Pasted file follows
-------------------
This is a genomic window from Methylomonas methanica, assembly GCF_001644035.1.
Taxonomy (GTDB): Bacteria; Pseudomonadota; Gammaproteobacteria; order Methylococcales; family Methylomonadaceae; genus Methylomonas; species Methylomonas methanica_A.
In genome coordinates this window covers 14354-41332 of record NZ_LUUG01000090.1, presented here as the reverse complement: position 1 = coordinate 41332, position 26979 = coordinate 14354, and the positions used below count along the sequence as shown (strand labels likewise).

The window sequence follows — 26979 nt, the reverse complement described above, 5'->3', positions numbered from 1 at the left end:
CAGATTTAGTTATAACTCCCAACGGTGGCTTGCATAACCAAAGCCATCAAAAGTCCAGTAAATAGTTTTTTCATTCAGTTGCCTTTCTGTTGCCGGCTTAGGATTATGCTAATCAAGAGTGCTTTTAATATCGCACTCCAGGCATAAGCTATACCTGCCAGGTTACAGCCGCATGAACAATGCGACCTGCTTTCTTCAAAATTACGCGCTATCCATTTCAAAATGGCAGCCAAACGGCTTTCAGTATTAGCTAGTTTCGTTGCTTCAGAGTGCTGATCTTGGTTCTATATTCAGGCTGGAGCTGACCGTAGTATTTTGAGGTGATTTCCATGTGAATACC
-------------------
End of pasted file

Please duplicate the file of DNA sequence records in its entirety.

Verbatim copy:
This is a genomic window from Methylomonas methanica, assembly GCF_001644035.1.
Taxonomy (GTDB): Bacteria; Pseudomonadota; Gammaproteobacteria; order Methylococcales; family Methylomonadaceae; genus Methylomonas; species Methylomonas methanica_A.
In genome coordinates this window covers 14354-41332 of record NZ_LUUG01000090.1, presented here as the reverse complement: position 1 = coordinate 41332, position 26979 = coordinate 14354, and the positions used below count along the sequence as shown (strand labels likewise).

The window sequence follows — 26979 nt, the reverse complement described above, 5'->3', positions numbered from 1 at the left end:
CAGATTTAGTTATAACTCCCAACGGTGGCTTGCATAACCAAAGCCATCAAAAGTCCAGTAAATAGTTTTTTCATTCAGTTGCCTTTCTGTTGCCGGCTTAGGATTATGCTAATCAAGAGTGCTTTTAATATCGCACTCCAGGCATAAGCTATACCTGCCAGGTTACAGCCGCATGAACAATGCGACCTGCTTTCTTCAAAATTACGCGCTATCCATTTCAAAATGGCAGCCAAACGGCTTTCAGTATTAGCTAGTTTCGTTGCTTCAGAGTGCTGATCTTGGTTCTATATTCAGGCTGGAGCTGACCGTAGTATTTTGAGGTGATTTCCATGTGAATACC